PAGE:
Looking Back At Yamamoto Nizo’s Best Work At Studio Ghibli

Published September 9, 2014
Updated January 12, 2018
Girl Who Leapt Through Time

A brilliant view of a sunset over the water. (Girl Who Leapt through Time)
Source: The Kobe Shimbun

When Studio Ghibli announced the re-tooling and possible closing of their company this past summer, many of us to took a look back on some of the production studio’s finest films. Many of us grew up during Studio Ghibli’s heyday, shortly after it was created in 1985. It’s no secret that these films possess beautiful animation and the unforgettable stories, but there’s more going on behind the scenes of these animated classics than most of us realize.

Yamamoto Nizo Little Nemo

Yamamoto’s knowledge of architecture shows through in this scene. (Little Nemo)
Source: The Kobe Shimbun

Yamamoto Nizo was a star Studio Ghilbli employee for many years, and he is the one responsible for the beautiful backgrounds we see in these treasured movies. He has been at the forefront of production for over 30 years; from the forests of “Princess Mononoke” to the temples of “Fantastic Children”, he puts unmeasurable care and detail into Ghibli’s animated backdrops, which are only meant to be seen for a few short seconds.

Fantastic Children

One of the many amazing temples that appears in “Fantastic Children.” (Fantastic Children)
Source: The Kobe Shimbun

Yamamoto Nizo Future Boy Conan

A highly futuristic control panel with numerous circular windows to boot. (Future Boy Conan)
Source: The Kobe Shimbun

Yamamoto originally studied architecture in school, but he later discovered a passion for art and went on to create the backgrounds for many animated movies and TV shows; his work even pre-dates Studio Ghibli films, such as “Future Boy Conan.”

Later, in 1985, he was asked to join Studio Ghibli and agreed to start working on his first Ghibli film, “Castle in The Sky.” Even though it was Yamamoto’s first Ghibli film, it features professionally executed scenery. The architecture of the castle is unique, and can no doubt be attributed to Nizo’s time studying architecture.

Castle In Sky Laputa

As beautiful and creative as the design of this Castle is, we wouldn’t want to find ourselves falling off of it. (Castle in the Sky) Source: The Kobe Shimbun

Castle In Sky Grassland

We can almost feel the breeze blowing through the grass. (Castle in the Sky) Source: The Kobe Shimbun

Made in 1997, Princess Mononoke is one of Studio Ghibli’s more popular films. The beautiful forest landscapes provided the movie with the eerie yet calm atmosphere that Yamamoto excels at.

Yamamoto Nizo Dappled Light

This very cool colored and dark background puts the viewer at ease. (Princess Mononoke) Source: The Kobe Shimbun

Yamamoto Nizo Forest Wide

This background from “Princess Mononoke” captures the essence of the forest. (Princess Mononoke)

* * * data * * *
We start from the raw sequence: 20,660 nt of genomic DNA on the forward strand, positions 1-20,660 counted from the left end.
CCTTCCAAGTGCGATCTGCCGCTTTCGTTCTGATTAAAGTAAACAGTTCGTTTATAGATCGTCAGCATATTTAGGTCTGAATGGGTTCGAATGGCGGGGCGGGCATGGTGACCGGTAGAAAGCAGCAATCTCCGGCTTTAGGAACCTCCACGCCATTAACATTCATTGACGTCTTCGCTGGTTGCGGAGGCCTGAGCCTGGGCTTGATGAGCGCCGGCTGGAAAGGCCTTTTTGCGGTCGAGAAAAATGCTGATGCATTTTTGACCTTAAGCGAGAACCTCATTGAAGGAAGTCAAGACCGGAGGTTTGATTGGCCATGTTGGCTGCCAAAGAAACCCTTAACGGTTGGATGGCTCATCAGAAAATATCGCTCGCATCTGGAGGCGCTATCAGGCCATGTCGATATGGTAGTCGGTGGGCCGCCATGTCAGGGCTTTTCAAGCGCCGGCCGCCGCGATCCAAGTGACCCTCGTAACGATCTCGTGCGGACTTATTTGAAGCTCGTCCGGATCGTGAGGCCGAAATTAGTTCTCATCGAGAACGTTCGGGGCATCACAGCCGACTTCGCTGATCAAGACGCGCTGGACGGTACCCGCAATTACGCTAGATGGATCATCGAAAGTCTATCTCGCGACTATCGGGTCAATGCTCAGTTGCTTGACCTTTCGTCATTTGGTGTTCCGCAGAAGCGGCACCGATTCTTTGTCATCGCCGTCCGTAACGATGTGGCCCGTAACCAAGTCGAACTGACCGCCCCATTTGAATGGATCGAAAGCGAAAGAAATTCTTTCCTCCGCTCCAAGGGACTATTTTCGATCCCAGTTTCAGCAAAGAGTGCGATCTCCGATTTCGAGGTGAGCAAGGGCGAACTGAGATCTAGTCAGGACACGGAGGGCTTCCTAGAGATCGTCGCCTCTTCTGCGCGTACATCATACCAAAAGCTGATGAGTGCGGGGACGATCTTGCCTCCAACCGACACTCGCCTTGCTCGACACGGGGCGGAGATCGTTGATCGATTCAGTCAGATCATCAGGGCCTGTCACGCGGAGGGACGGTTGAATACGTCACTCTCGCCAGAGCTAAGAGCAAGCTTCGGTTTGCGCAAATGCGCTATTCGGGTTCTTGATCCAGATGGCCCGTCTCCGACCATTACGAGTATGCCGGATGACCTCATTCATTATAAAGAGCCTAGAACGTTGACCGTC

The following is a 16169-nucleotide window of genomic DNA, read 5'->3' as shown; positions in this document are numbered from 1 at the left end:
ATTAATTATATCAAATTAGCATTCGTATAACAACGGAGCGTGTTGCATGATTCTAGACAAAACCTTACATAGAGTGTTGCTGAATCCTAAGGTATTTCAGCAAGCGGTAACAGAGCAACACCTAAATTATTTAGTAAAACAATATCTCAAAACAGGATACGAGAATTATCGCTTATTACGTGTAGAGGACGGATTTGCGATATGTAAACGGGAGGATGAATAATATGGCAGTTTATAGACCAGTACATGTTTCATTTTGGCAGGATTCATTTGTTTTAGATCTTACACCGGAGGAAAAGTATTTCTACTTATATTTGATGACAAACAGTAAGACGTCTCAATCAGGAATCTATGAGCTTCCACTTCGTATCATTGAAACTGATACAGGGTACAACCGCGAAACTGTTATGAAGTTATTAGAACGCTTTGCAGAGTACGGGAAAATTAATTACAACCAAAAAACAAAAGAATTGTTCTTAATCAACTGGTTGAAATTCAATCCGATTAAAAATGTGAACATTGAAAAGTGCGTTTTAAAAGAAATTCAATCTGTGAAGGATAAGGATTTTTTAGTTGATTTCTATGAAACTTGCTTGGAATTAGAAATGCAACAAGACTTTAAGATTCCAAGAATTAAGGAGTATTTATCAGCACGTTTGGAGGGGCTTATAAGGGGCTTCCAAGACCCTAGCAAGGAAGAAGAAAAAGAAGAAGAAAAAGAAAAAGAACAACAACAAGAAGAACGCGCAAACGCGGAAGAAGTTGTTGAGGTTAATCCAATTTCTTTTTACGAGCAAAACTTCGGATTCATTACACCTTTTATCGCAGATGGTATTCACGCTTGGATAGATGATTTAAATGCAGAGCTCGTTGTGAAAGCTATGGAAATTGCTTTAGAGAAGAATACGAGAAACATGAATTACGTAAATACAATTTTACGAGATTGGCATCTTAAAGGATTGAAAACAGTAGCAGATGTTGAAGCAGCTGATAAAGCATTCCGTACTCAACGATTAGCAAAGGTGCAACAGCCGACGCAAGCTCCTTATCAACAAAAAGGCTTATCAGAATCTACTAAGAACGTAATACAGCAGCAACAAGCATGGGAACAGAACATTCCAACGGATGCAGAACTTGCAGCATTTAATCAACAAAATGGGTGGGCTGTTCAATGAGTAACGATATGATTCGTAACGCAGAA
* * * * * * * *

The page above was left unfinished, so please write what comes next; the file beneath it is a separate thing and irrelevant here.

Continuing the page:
Source: The Kobe Shimbun

Yamamoto Nizo Mononoke Forest

The bright color in this scene from “Princess Mononoke” encapsulates what Studio Ghibli is all about. (Princess Mononoke)
Source: The Kobe Shimbun

Yamamoto Nizo Princess Mononoke Kodama

Watch your step as you go exploring through these woods. (Princess Mononoke) Source: The Kobe Shimbun

After production was completed on Studio Ghibli’s “Spirited Away” in 2001, Nizo left to pursue a career in freelance projects for Kaieisha, the business that he founded and directs. One of Nizo’s more well-known projects is “The Girl Who Leapt through Time,” for which he won the Minister of Internal Affairs and Communications Award in 2006.

Girl Who Leapt

A relaxing scene with many potted plants. (The Girl Who Leapt Through Time) Source: Spoon Tamago

Created in 2006, “Grave of the Fireflies” was one of Yamamoto’s freelance projects. Not only did he receive the Minister of Internal Affairs and Communications Award for it, he also won the 12th AMD Award, given out for excellence in digital media. We hope that Yamamoto continues to enrich these films for us for a long time to come.

Yamamoto Nizo Grave Of Fireflies

A friendly looking neighborhood. (Grave of the Fireflies)
Source: Spoon Tamago

Yamamoto Nizo Grave Of Fireflies

Disaster strikes! (Grave of the Fireflies) Source: The Kobe Shimbun

Yamamoto Nizo Evacuation

A marshy, residential landscape. (Grave of the Fireflies) Source: The Kobe Shimbun

Yamamoto Nizo Kumanogakkou

Beautiful forests don’t only exist in Princess Mononoke. (Kuma no Gakkou) Source: The Kobe Shimbun

Erin Kelly
An All That’s Interesting writer since 2013, Erin Kelly focuses on historic places, natural wonders, environmental issues, and the world of science. Her work has also been featured in Smithsonian and she’s designed several book covers in her career as a graphic artist.